Tuesday, October 03, 2006

Blog Post #1: What the heck is RSS?

Now I don't consider myself to be particularly tech savvy, but I know my way around a computer and if anything, I pick up on things rather quickly. However, it took me awhile to understand this mysterious beast called RSS. (Which I can't help but think of R.O.U.S's from the Princess Bride) But I digress...

As far as I can understand, RSS is pretty much a tool that helps one subscribe or link to other feeds without the hassel of e-mails or the like. As is briefly spoken in MIT libraries, the benefits of RSS can be better privacy, no spam (a fantastic selling point), and once you read what you are linked to, it deletes it and moves on.

But how does this help in a library situation? It helps it as much as any other tool the library chooses to implament. It would be easy to link to areas for reference, and literature research. Also, if there is a library or organization that can be a sort of benchmark for that particular library, then having an RSS feed to their website makes it easy to "keep up with the Joneses".

Now this is obviously a very simplified and elementary touch on RSS. But if there is anything else that can help me understand better what it is all about, please let me know.

3 Comments:

Blogger Christopher said...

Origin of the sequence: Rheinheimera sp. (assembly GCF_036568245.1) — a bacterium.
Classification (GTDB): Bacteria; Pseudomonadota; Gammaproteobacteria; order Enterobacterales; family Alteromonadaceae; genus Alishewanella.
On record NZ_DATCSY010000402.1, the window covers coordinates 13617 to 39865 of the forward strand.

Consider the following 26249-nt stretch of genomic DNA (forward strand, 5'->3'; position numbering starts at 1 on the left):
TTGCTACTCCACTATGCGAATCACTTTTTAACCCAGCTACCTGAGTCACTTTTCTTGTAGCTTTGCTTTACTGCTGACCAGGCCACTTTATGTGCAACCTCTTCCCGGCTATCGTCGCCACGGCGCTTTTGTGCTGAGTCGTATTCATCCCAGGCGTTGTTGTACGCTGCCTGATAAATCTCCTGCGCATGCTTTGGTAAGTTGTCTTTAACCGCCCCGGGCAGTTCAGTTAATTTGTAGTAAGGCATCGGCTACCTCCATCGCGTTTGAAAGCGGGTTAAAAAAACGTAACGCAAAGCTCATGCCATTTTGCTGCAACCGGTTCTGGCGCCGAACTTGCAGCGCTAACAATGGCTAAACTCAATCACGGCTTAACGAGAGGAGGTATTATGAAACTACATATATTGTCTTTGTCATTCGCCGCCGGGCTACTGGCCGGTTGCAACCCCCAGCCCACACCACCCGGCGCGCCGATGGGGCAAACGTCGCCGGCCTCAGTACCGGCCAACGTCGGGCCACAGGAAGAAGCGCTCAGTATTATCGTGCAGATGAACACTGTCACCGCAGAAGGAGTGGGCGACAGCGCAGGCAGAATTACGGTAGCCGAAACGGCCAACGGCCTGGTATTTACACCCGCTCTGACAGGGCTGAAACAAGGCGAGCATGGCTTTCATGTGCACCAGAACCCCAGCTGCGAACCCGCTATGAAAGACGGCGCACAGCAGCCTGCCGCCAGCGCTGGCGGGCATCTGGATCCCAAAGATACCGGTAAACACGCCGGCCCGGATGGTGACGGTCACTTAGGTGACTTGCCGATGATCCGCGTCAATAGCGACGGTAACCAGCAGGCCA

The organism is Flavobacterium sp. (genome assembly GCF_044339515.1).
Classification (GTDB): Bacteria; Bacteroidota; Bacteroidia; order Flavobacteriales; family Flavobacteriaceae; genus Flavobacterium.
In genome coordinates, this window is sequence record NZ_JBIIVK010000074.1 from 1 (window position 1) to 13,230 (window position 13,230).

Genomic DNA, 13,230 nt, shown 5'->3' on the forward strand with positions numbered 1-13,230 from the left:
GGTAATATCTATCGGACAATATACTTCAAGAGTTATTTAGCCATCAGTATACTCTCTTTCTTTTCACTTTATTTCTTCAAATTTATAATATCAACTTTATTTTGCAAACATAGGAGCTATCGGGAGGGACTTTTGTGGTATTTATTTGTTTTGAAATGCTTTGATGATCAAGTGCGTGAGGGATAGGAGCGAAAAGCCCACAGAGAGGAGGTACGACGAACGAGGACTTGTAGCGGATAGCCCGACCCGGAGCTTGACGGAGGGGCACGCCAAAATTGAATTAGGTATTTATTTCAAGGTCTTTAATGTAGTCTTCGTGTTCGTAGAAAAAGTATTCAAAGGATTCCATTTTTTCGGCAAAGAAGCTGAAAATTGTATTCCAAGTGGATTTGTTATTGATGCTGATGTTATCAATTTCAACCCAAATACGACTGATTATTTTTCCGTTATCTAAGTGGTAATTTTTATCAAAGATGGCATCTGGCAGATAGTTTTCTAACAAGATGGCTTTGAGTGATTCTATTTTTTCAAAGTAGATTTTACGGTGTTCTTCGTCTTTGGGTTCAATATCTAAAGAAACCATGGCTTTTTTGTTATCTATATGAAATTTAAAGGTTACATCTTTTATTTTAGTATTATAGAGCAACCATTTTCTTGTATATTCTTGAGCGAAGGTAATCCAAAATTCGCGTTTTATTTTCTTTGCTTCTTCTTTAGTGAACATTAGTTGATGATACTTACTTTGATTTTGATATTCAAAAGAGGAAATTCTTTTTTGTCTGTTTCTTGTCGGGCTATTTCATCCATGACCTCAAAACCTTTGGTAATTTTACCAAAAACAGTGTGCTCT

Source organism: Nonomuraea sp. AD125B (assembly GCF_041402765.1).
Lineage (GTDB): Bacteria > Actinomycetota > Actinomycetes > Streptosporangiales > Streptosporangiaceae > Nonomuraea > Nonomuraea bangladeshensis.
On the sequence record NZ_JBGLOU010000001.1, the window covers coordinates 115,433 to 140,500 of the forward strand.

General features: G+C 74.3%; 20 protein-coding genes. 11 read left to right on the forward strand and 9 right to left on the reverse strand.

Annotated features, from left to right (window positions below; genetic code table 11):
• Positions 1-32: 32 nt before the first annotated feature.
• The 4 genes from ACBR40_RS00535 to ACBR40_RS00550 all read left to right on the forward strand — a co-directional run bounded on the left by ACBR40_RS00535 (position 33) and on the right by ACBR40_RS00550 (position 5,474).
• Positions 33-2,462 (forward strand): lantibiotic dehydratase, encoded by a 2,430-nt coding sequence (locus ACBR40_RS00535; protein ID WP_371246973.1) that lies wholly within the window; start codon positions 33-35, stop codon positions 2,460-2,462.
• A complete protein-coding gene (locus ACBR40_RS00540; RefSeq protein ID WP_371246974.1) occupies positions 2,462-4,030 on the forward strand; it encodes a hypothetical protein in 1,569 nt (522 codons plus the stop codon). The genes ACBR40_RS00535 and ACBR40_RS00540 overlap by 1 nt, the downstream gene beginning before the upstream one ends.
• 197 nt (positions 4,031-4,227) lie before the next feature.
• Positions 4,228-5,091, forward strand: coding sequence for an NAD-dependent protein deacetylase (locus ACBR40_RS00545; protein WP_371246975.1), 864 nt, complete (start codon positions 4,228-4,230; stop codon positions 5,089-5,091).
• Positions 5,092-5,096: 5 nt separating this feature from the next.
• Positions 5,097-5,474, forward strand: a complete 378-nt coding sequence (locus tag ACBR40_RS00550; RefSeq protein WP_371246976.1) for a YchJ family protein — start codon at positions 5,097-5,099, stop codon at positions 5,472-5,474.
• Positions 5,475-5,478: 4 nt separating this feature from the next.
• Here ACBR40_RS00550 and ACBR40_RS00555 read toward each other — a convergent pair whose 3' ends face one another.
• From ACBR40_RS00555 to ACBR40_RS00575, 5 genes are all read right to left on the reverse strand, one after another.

The way I always think of RSS is basically as newspaper headlines (although sometimes they have the whole story with them too.) You could have a library blog on all recent and upcomming events and then have a RSS feed for that. People subscribe to the feed and they get all their library news right there. It's basically an easy way to get the news you want in one place.
At least that's the way I see it.

4:59 PM  
Blogger Michael Stephens said...

With some simple code, an RSS feed can be grabbed from its source and displayed on other Web pages within the library’s site, or anywhere: the university web site, community portals, organization pages and more. Slicing and dicing the code allows information to be mashed up in new ways. Even better, it means that your content can now go out where your users are. Until recently, library content and resources could only be used on our own websites, in our own proprietary resources (our catalogs, our databases, our websites). With the advent of RSS, however, now our content can be subscribed to and displayed everywhere, and users are no longer forced to remember to come to our sites.

9:51 AM  
Blogger Lyndy said...

Thanks Christopher and Michael for explainging further about what for me is or has been a black hole.

I'm trying to convince my interim director to be OK with blocking or linking to sites that might take our patrons "away" from our library. Isn't service about getting information out there no matter where?

Maybe an RSS is going to far, for now, however, a blog would do nicely. It would keep us in contact with our public and those we so fervently serve. (Service over Source).

5:58 PM  

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